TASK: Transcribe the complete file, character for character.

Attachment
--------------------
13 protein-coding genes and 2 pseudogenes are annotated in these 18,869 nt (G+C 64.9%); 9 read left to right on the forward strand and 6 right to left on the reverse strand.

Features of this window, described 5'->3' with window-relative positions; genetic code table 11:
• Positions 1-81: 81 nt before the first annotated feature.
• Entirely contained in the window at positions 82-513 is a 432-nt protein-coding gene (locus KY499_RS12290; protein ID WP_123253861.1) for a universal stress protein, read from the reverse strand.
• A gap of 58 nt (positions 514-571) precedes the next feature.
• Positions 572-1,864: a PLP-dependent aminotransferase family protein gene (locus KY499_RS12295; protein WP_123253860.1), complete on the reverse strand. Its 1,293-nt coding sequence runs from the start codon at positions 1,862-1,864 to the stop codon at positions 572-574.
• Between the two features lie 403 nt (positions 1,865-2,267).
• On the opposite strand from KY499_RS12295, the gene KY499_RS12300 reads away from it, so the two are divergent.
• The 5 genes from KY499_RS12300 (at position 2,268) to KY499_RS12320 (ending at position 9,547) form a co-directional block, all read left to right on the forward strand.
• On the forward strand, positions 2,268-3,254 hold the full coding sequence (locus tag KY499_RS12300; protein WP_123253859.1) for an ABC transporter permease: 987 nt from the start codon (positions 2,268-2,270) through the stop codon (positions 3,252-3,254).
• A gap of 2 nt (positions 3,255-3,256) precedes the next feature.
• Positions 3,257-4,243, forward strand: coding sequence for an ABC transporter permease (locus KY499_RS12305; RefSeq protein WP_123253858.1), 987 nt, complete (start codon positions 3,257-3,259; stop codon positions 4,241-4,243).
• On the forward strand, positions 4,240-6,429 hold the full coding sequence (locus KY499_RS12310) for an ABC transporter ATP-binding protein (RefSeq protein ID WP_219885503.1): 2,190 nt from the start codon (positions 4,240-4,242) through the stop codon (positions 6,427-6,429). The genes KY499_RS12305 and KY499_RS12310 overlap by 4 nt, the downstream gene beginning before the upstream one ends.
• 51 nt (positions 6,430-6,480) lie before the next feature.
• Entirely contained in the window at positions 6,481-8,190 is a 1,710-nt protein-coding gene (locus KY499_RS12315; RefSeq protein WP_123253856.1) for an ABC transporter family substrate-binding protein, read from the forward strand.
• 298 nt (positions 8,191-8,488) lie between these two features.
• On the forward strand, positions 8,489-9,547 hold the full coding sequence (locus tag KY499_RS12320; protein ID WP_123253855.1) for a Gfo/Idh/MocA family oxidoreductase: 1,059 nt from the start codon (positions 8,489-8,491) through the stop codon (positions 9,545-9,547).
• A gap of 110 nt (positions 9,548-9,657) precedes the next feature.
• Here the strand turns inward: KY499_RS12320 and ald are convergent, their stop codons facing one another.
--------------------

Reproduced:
13 protein-coding genes and 2 pseudogenes are annotated in these 18,869 nt (G+C 64.9%); 9 read left to right on the forward strand and 6 right to left on the reverse strand.

Features of this window, described 5'->3' with window-relative positions; genetic code table 11:
• Positions 1-81: 81 nt before the first annotated feature.
• Entirely contained in the window at positions 82-513 is a 432-nt protein-coding gene (locus KY499_RS12290; protein ID WP_123253861.1) for a universal stress protein, read from the reverse strand.
• A gap of 58 nt (positions 514-571) precedes the next feature.
• Positions 572-1,864: a PLP-dependent aminotransferase family protein gene (locus KY499_RS12295; protein WP_123253860.1), complete on the reverse strand. Its 1,293-nt coding sequence runs from the start codon at positions 1,862-1,864 to the stop codon at positions 572-574.
• Between the two features lie 403 nt (positions 1,865-2,267).
• On the opposite strand from KY499_RS12295, the gene KY499_RS12300 reads away from it, so the two are divergent.
• The 5 genes from KY499_RS12300 (at position 2,268) to KY499_RS12320 (ending at position 9,547) form a co-directional block, all read left to right on the forward strand.
• On the forward strand, positions 2,268-3,254 hold the full coding sequence (locus tag KY499_RS12300; protein WP_123253859.1) for an ABC transporter permease: 987 nt from the start codon (positions 2,268-2,270) through the stop codon (positions 3,252-3,254).
• A gap of 2 nt (positions 3,255-3,256) precedes the next feature.
• Positions 3,257-4,243, forward strand: coding sequence for an ABC transporter permease (locus KY499_RS12305; RefSeq protein WP_123253858.1), 987 nt, complete (start codon positions 3,257-3,259; stop codon positions 4,241-4,243).
• On the forward strand, positions 4,240-6,429 hold the full coding sequence (locus KY499_RS12310) for an ABC transporter ATP-binding protein (RefSeq protein ID WP_219885503.1): 2,190 nt from the start codon (positions 4,240-4,242) through the stop codon (positions 6,427-6,429). The genes KY499_RS12305 and KY499_RS12310 overlap by 4 nt, the downstream gene beginning before the upstream one ends.
• 51 nt (positions 6,430-6,480) lie before the next feature.
• Entirely contained in the window at positions 6,481-8,190 is a 1,710-nt protein-coding gene (locus KY499_RS12315; RefSeq protein WP_123253856.1) for an ABC transporter family substrate-binding protein, read from the forward strand.
• 298 nt (positions 8,191-8,488) lie between these two features.
• On the forward strand, positions 8,489-9,547 hold the full coding sequence (locus tag KY499_RS12320; protein ID WP_123253855.1) for a Gfo/Idh/MocA family oxidoreductase: 1,059 nt from the start codon (positions 8,489-8,491) through the stop codon (positions 9,545-9,547).
• A gap of 110 nt (positions 9,548-9,657) precedes the next feature.
• Here the strand turns inward: KY499_RS12320 and ald are convergent, their stop codons facing one another.